I am currently commuting home on the train to Westchester listening to a Podcast on the N91. At the same time I am using the phone as a modem for my MacBook Pro as I needed to quickly send a file which had already been sent via Exchange using Outlook Web Access. Since I was connected already I decided to check out a few feeds and decided what the heck, I’ll fire up Opera Mini back on the phone which amazingly still works quite well all on my GPRS connection. As I started to type this entry, I felt the familiar buzzing of a new email arriving in my inbox via N91 to top it all off.
Not so bad for a pocket-able system.
I received a Nokia N90 to play with this weekend and I am working through the new device like any good gadget geek.
The one thing that is really pissing me off, is an Apple thing, not a Nokia issue and that is that I cannot trick iSync to work with my phone so I cannot sync my contacts and calendar over… something I seriously want to work. I’ve read and tried the Mac OSX Hints page a few times and tried a reboot, but something is clearly not working.
Otherwise it seems like a very impressive unit. I’ve never owned a Nokia phone, so the UI is taking a bit to adjust, but I can immediately tell this is a VERY well thought out phone. You can customize it to sound or look like anything you need / want and you can easily install and move applications through the menus as well which is a nice bonus since you can clearly hold a ton of stuff.
I’ve only made one call so far — to voicemail and listened to some messages on speaker-phone which were left by my 2 yr. old daughter – the call was clear and the form factor feels natural in your hand and on your head.
I am (bluetooth) paired with my laptop for data usage and file transfer, as well as a bluetooth headset and and the car so I can be handsfree and safe while on the go.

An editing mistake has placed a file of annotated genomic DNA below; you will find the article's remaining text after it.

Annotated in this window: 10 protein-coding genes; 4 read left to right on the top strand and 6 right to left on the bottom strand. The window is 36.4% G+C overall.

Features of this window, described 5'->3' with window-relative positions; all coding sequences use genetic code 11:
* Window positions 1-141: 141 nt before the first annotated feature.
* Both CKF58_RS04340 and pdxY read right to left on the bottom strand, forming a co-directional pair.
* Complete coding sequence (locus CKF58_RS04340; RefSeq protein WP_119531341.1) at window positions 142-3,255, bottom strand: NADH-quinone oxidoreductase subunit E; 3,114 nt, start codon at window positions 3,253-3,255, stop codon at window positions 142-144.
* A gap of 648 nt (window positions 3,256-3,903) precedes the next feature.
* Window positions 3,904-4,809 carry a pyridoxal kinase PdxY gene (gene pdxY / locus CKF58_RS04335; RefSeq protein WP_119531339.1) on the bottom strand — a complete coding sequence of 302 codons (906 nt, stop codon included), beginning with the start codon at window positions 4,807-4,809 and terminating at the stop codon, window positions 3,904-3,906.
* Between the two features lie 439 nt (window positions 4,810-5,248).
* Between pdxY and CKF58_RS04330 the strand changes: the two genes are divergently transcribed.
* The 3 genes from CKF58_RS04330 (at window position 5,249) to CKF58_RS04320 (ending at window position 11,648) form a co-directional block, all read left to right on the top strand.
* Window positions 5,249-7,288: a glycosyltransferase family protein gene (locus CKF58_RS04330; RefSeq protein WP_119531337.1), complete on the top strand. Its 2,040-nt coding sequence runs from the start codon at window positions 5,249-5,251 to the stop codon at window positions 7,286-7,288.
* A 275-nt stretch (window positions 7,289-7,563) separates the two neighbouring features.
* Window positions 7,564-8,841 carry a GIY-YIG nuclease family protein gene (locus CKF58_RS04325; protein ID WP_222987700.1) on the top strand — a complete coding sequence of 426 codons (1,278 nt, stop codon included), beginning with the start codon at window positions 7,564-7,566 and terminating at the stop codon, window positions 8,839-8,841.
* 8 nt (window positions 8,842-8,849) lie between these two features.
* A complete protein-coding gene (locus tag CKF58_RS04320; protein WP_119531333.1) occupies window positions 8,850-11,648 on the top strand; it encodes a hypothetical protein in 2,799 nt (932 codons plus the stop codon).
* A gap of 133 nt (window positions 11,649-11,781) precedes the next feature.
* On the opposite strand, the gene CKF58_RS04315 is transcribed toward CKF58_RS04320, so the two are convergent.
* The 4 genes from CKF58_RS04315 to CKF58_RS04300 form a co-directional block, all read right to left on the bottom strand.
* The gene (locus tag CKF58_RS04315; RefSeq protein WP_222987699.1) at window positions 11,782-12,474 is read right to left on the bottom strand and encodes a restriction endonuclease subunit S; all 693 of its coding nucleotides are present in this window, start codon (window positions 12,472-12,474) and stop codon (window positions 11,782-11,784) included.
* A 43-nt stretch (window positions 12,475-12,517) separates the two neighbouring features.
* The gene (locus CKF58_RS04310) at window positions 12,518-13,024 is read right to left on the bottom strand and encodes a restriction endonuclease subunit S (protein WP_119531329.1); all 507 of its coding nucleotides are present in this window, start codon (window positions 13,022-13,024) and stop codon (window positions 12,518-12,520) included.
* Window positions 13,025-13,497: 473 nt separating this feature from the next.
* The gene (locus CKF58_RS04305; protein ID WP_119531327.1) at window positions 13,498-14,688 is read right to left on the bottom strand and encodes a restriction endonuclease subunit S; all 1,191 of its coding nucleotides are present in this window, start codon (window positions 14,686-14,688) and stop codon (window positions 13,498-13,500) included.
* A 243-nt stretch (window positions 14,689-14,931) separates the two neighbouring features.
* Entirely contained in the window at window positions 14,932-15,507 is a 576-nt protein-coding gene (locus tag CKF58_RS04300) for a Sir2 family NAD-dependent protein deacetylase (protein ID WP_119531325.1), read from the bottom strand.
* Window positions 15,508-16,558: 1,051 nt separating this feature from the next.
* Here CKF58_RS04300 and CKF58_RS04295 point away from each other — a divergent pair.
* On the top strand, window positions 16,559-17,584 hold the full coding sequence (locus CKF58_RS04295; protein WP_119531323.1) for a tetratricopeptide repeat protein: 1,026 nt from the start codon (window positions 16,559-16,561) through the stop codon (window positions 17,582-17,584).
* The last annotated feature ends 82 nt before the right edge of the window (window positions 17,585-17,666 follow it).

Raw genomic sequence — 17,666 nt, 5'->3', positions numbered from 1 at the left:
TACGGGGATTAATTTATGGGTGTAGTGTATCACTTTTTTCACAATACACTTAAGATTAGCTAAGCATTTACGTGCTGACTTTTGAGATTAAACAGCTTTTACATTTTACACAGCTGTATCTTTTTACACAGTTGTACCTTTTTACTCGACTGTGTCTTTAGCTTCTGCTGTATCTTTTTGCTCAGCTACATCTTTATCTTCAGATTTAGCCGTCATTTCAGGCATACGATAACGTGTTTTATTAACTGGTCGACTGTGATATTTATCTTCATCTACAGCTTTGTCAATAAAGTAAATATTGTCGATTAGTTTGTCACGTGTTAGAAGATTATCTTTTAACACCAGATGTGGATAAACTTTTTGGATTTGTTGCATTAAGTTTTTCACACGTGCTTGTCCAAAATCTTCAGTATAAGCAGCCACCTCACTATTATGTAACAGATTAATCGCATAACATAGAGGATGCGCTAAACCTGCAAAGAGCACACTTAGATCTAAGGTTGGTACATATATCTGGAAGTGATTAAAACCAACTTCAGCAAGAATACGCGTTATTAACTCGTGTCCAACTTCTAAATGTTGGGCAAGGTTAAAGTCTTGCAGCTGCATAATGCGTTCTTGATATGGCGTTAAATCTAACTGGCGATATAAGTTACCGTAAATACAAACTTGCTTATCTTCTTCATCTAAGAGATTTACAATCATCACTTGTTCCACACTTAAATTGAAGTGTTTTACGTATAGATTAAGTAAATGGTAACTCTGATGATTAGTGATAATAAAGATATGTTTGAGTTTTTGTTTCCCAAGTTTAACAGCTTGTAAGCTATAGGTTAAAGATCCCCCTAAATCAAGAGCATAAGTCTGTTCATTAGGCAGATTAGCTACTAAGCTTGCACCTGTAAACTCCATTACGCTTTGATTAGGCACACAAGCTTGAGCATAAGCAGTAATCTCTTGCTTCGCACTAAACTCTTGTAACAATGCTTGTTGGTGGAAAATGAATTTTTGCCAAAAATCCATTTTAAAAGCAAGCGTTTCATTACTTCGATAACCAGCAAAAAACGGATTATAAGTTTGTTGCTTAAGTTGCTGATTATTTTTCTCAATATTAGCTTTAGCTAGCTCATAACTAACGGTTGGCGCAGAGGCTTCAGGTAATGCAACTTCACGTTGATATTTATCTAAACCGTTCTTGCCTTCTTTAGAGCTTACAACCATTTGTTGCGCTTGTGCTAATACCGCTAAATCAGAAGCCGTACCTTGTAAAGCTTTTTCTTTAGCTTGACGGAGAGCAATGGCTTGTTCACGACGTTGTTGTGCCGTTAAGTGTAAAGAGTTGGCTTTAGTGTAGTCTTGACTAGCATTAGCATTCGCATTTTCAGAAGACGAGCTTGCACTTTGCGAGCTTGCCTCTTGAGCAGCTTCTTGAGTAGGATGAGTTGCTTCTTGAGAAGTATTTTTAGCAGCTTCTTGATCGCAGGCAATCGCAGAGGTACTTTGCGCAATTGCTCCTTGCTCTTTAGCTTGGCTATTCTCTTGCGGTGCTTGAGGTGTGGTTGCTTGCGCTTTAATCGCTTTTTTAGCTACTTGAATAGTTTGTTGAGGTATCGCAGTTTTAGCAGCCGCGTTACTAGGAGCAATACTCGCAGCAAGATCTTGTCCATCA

The N90 if you don’t know is the N-Series phone that is designed for photo and video capture. There is a 2MB camera inside with Carl Zeiss Optics. Instead of installing Lifeblog on my computer, I’ve chosen to add Flickr as my lifeblog destination which is very cool. I’ve only uploaded one shot from the N90 for now, but I can see this being very handy once I’ve really begun to dive deeper into moblogging with the device. I really miss the camera from my Treo, and this blows that away. My work-issued blackberry is all business and has no fun built-in at all.
One thing to note, this is no RAZR in size. It’s substantial, but given what it does, I think the size is both comfortable and appropriate. The construction feels solid and the phone feels great in my hand in both phone and camera modes (of which there are 4 true modes). I’ll be sure to continue to post as I become more of an expert on Nokia and more specifically the N90. If you are reading and have some questions (it’s a bit hard to find around I know), please post and I’ll be sure to answer in the thread or possibly a new post if it’s a big enough topic.
Testing another way to moblog via email into WordPress… After
yesterday, I thought it would be good to have a way to just send an
email without image (the Flickr method) and get it done.